Computer Education Week Strikes Gold!
Quiz Question: Who is "Amazing Grace"?
Wikipedia Responds: Grace Brewster Murray Hopper (December 9, 1906 – January 1, 1992), née Grace Brewster Murray, was an American computer scientist and United States Navy Rear Admiral. She was one of the first programmers of the Harvard Mark I computer in 1944, invented the first compiler for a computer programming language, and was one of those who popularized the idea of machine-independent programming languages which led to the development of COBOL, one of the first high-level programming languages. She is credited with popularizing the term "debugging" for fixing computer glitches (in one instance, removing a moth from a computer).
Computer Science Education Week didn't get much publicity or traction until Hadi and Ali Partovi started code.org three years ago. The Hour of Code event was developed to jump start computer education for ages 4 to 104. Three years later, Hour of Code is a global movement reaching tens of millions of students in 180+ countries. One-hour tutorials are available in over 40 languages, and no experience is needed. This year Hour of Code reached almost 200,000 students including many in Flagstaff!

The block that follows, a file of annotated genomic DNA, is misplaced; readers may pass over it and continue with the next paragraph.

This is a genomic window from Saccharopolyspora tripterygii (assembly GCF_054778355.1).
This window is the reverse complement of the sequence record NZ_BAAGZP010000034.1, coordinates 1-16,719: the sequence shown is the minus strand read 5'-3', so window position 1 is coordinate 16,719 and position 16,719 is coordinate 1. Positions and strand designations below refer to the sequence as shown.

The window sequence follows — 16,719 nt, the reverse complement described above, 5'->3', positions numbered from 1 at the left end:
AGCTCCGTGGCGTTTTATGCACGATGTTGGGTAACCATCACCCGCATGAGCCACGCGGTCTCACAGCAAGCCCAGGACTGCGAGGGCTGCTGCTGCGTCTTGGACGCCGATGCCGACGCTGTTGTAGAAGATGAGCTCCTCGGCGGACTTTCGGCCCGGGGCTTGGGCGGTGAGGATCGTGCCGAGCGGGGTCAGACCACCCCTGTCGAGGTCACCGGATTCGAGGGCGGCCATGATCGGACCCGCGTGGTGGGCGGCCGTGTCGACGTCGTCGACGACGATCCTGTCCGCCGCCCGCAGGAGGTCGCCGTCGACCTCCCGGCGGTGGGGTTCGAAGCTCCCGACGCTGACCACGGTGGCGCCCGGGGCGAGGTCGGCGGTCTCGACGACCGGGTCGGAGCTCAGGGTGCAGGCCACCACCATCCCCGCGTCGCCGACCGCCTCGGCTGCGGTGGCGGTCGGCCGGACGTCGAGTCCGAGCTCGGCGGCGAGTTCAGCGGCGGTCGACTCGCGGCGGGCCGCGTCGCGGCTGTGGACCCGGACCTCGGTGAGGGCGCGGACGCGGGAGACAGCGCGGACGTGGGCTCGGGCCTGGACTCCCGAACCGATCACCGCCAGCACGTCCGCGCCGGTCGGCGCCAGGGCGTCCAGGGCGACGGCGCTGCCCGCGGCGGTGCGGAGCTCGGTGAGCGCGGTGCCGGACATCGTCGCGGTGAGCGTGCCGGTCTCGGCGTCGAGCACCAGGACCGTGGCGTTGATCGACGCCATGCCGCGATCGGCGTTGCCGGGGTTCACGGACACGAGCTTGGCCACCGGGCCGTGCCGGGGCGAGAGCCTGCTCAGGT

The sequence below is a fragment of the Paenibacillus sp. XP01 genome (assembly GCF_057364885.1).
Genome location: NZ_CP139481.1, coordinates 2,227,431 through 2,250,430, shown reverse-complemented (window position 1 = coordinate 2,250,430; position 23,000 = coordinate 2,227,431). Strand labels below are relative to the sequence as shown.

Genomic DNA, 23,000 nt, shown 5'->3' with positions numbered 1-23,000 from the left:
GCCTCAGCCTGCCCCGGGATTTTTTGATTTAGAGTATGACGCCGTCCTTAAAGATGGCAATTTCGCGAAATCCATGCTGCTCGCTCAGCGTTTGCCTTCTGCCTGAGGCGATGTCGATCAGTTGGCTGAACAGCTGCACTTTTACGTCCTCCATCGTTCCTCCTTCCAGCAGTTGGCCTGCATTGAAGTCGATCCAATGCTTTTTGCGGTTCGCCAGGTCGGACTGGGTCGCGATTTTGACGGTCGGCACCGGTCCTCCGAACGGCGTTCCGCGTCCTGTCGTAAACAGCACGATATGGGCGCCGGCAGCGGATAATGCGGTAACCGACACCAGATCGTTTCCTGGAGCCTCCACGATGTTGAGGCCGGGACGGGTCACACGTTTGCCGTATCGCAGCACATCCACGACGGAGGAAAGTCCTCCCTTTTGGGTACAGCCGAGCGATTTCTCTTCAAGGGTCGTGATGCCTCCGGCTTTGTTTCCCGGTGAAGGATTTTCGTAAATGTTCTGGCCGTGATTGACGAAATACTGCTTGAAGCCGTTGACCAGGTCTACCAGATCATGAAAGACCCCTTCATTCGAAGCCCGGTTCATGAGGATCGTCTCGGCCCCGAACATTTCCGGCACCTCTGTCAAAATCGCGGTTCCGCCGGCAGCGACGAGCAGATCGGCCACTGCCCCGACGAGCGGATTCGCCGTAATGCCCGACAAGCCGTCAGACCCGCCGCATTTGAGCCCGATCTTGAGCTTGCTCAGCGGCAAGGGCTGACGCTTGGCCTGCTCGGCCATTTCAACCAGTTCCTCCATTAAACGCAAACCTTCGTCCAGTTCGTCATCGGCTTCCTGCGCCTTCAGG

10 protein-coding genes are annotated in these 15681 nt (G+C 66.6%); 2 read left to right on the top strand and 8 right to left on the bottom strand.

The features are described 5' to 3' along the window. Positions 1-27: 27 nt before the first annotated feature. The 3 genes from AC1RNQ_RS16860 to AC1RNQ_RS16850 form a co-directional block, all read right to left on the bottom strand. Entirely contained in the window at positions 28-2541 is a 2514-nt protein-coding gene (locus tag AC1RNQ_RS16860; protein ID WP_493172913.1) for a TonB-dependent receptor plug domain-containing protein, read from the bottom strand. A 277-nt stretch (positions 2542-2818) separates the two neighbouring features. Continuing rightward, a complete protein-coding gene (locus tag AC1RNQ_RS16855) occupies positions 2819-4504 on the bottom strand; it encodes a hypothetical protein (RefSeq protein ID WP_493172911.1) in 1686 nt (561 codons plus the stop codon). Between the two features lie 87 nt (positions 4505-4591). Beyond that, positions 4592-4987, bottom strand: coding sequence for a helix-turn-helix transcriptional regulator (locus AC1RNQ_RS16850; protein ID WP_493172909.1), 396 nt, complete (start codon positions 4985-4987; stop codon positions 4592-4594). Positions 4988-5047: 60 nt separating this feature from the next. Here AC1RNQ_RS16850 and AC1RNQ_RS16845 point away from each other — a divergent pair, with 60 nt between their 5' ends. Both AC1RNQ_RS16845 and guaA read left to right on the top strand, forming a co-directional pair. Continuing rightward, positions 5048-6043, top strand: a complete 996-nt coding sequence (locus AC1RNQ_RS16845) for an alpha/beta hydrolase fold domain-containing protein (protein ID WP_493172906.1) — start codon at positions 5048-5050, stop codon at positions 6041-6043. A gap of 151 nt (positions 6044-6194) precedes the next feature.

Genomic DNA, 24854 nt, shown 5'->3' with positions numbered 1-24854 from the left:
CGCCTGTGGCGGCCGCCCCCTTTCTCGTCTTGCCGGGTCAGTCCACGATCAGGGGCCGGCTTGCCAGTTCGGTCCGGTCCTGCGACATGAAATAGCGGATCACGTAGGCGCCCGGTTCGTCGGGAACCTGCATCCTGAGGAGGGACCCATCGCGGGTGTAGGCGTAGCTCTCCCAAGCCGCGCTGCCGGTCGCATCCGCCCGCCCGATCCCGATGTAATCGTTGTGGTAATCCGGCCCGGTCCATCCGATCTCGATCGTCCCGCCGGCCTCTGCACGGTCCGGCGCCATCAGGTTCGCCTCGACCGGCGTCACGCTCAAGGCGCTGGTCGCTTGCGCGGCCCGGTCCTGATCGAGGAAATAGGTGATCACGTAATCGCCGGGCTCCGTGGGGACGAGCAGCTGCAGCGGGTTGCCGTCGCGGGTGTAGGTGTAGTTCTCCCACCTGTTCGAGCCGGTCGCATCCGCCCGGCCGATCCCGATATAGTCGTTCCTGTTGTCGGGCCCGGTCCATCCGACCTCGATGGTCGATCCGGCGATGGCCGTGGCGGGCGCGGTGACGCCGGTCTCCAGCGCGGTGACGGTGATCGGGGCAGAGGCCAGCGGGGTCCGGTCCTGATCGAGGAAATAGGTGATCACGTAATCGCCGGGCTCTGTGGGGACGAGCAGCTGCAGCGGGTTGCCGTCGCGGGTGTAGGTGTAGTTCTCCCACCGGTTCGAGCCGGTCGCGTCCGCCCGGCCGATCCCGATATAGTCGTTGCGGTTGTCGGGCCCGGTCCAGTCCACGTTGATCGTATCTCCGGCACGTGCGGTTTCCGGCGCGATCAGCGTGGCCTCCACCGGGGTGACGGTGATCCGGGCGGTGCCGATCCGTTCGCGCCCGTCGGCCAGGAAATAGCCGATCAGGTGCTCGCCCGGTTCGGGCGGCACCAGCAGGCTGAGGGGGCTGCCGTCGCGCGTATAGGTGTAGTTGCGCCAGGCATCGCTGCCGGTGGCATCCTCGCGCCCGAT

Janice Mak, science educator at Explorer Middle School in Paradise Valley and a Code.org educator, worked with Mindy Bell, Flagstaff STEM Coordinator, to arrange for the December 3rd workshop. where all 579 students to attend the workshop. The course filled less than 24 hours after being posted!
Joe Gutierrez, Principal of W.F. Killip Elementary, and Killip STEM Coordinator Ted Komada, participated in the workshop along with many of their educators. A big thank you to Science Foundation Arizona who provided stipends for the Killip educators. The teachers, and Technology Integration Coach Sheryl Wells, ensured that all 579 Killip students participated in the Hour of Code last week!
Science Foundation Arizona has several technology initiatives including the Code Writers Education Initiative, and they are offering coding workshops using both Code.org and Google CS First programming. The workshops are free and SFAz provides stipends for educators to attend. You can learn more about initiatives to improve technology education in Arizona at both Science Foundation Arizona and the Code.org websites.
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